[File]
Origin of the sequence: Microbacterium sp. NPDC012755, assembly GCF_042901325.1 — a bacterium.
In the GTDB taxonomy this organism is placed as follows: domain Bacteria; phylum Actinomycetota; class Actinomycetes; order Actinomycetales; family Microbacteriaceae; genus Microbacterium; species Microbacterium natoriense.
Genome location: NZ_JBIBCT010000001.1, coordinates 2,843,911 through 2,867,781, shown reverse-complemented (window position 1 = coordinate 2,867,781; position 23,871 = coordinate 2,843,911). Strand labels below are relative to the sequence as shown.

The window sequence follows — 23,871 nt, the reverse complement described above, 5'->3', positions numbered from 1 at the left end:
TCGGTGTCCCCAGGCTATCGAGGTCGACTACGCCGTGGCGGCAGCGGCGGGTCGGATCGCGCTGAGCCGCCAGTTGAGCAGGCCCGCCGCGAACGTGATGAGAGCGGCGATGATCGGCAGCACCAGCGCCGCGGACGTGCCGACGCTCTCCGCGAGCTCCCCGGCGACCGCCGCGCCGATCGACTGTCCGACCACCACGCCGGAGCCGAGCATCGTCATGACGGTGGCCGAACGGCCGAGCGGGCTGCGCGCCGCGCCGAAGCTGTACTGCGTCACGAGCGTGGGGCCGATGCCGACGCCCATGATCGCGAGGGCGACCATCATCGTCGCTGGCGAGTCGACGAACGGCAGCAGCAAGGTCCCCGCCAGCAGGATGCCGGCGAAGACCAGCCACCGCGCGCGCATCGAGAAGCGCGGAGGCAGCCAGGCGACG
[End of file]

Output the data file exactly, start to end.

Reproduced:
Origin of the sequence: Microbacterium sp. NPDC012755, assembly GCF_042901325.1 — a bacterium.
In the GTDB taxonomy this organism is placed as follows: domain Bacteria; phylum Actinomycetota; class Actinomycetes; order Actinomycetales; family Microbacteriaceae; genus Microbacterium; species Microbacterium natoriense.
Genome location: NZ_JBIBCT010000001.1, coordinates 2,843,911 through 2,867,781, shown reverse-complemented (window position 1 = coordinate 2,867,781; position 23,871 = coordinate 2,843,911). Strand labels below are relative to the sequence as shown.

The window sequence follows — 23,871 nt, the reverse complement described above, 5'->3', positions numbered from 1 at the left end:
TCGGTGTCCCCAGGCTATCGAGGTCGACTACGCCGTGGCGGCAGCGGCGGGTCGGATCGCGCTGAGCCGCCAGTTGAGCAGGCCCGCCGCGAACGTGATGAGAGCGGCGATGATCGGCAGCACCAGCGCCGCGGACGTGCCGACGCTCTCCGCGAGCTCCCCGGCGACCGCCGCGCCGATCGACTGTCCGACCACCACGCCGGAGCCGAGCATCGTCATGACGGTGGCCGAACGGCCGAGCGGGCTGCGCGCCGCGCCGAAGCTGTACTGCGTCACGAGCGTGGGGCCGATGCCGACGCCCATGATCGCGAGGGCGACCATCATCGTCGCTGGCGAGTCGACGAACGGCAGCAGCAAGGTCCCCGCCAGCAGGATGCCGGCGAAGACCAGCCACCGCGCGCGCATCGAGAAGCGCGGAGGCAGCCAGGCGACG